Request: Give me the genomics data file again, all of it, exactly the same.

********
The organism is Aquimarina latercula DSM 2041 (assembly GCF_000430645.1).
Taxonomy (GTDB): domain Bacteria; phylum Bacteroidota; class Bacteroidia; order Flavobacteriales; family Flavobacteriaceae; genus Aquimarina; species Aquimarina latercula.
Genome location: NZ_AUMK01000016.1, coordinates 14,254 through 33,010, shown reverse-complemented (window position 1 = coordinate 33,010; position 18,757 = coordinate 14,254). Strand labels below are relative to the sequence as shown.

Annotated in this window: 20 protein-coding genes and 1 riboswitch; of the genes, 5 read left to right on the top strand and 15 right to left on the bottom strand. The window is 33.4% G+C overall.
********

The organism is Aquimarina latercula DSM 2041 (assembly GCF_000430645.1).
Taxonomy (GTDB): domain Bacteria; phylum Bacteroidota; class Bacteroidia; order Flavobacteriales; family Flavobacteriaceae; genus Aquimarina; species Aquimarina latercula.
Genome location: NZ_AUMK01000016.1, coordinates 14,254 through 33,010, shown reverse-complemented (window position 1 = coordinate 33,010; position 18,757 = coordinate 14,254). Strand labels below are relative to the sequence as shown.

Annotated in this window: 20 protein-coding genes and 1 riboswitch; of the genes, 5 read left to right on the top strand and 15 right to left on the bottom strand. The window is 33.4% G+C overall.